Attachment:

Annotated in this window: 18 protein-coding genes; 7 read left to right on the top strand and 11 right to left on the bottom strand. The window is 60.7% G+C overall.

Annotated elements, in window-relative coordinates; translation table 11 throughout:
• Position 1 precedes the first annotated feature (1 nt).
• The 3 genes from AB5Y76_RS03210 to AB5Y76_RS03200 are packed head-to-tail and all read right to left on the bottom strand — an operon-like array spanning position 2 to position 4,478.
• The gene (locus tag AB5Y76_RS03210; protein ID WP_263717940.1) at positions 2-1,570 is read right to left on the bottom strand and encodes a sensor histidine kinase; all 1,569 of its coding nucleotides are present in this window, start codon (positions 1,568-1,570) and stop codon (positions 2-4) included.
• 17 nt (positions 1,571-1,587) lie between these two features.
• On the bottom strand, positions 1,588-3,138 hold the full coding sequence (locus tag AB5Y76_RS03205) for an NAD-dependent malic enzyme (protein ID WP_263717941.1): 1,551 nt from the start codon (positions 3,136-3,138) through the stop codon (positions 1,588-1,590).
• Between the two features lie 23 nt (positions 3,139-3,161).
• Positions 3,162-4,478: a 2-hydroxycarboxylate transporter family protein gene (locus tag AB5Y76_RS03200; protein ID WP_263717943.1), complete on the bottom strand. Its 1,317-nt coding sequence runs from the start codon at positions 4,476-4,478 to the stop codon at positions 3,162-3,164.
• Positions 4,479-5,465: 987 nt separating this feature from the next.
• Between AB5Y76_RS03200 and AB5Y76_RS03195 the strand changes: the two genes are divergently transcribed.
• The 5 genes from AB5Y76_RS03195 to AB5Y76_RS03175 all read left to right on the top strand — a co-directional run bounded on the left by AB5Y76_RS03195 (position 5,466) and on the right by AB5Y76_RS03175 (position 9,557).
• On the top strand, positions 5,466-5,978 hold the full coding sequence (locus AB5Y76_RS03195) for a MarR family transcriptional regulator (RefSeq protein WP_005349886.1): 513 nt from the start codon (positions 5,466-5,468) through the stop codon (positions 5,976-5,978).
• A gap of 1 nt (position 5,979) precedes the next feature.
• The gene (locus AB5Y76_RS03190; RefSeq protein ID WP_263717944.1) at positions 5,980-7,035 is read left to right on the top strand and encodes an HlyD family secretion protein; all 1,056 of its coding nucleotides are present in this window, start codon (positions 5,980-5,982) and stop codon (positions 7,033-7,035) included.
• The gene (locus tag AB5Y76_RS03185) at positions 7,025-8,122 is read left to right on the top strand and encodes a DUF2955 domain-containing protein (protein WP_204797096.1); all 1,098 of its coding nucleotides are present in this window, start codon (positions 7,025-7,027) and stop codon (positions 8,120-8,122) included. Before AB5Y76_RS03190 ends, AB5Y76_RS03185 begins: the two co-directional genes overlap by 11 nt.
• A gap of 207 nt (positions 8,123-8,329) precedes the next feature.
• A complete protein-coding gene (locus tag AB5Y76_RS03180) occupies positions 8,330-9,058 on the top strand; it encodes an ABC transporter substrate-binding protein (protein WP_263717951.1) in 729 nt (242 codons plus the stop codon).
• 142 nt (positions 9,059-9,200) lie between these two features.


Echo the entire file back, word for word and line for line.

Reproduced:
Annotated in this window: 18 protein-coding genes; 7 read left to right on the top strand and 11 right to left on the bottom strand. The window is 60.7% G+C overall.

Annotated elements, in window-relative coordinates; translation table 11 throughout:
• Position 1 precedes the first annotated feature (1 nt).
• The 3 genes from AB5Y76_RS03210 to AB5Y76_RS03200 are packed head-to-tail and all read right to left on the bottom strand — an operon-like array spanning position 2 to position 4,478.
• The gene (locus tag AB5Y76_RS03210; protein ID WP_263717940.1) at positions 2-1,570 is read right to left on the bottom strand and encodes a sensor histidine kinase; all 1,569 of its coding nucleotides are present in this window, start codon (positions 1,568-1,570) and stop codon (positions 2-4) included.
• 17 nt (positions 1,571-1,587) lie between these two features.
• On the bottom strand, positions 1,588-3,138 hold the full coding sequence (locus tag AB5Y76_RS03205) for an NAD-dependent malic enzyme (protein ID WP_263717941.1): 1,551 nt from the start codon (positions 3,136-3,138) through the stop codon (positions 1,588-1,590).
• Between the two features lie 23 nt (positions 3,139-3,161).
• Positions 3,162-4,478: a 2-hydroxycarboxylate transporter family protein gene (locus tag AB5Y76_RS03200; protein ID WP_263717943.1), complete on the bottom strand. Its 1,317-nt coding sequence runs from the start codon at positions 4,476-4,478 to the stop codon at positions 3,162-3,164.
• Positions 4,479-5,465: 987 nt separating this feature from the next.
• Between AB5Y76_RS03200 and AB5Y76_RS03195 the strand changes: the two genes are divergently transcribed.
• The 5 genes from AB5Y76_RS03195 to AB5Y76_RS03175 all read left to right on the top strand — a co-directional run bounded on the left by AB5Y76_RS03195 (position 5,466) and on the right by AB5Y76_RS03175 (position 9,557).
• On the top strand, positions 5,466-5,978 hold the full coding sequence (locus AB5Y76_RS03195) for a MarR family transcriptional regulator (RefSeq protein WP_005349886.1): 513 nt from the start codon (positions 5,466-5,468) through the stop codon (positions 5,976-5,978).
• A gap of 1 nt (position 5,979) precedes the next feature.
• The gene (locus AB5Y76_RS03190; RefSeq protein ID WP_263717944.1) at positions 5,980-7,035 is read left to right on the top strand and encodes an HlyD family secretion protein; all 1,056 of its coding nucleotides are present in this window, start codon (positions 5,980-5,982) and stop codon (positions 7,033-7,035) included.
• The gene (locus tag AB5Y76_RS03185) at positions 7,025-8,122 is read left to right on the top strand and encodes a DUF2955 domain-containing protein (protein WP_204797096.1); all 1,098 of its coding nucleotides are present in this window, start codon (positions 7,025-7,027) and stop codon (positions 8,120-8,122) included. Before AB5Y76_RS03190 ends, AB5Y76_RS03185 begins: the two co-directional genes overlap by 11 nt.
• A gap of 207 nt (positions 8,123-8,329) precedes the next feature.
• A complete protein-coding gene (locus tag AB5Y76_RS03180) occupies positions 8,330-9,058 on the top strand; it encodes an ABC transporter substrate-binding protein (protein WP_263717951.1) in 729 nt (242 codons plus the stop codon).
• 142 nt (positions 9,059-9,200) lie between these two features.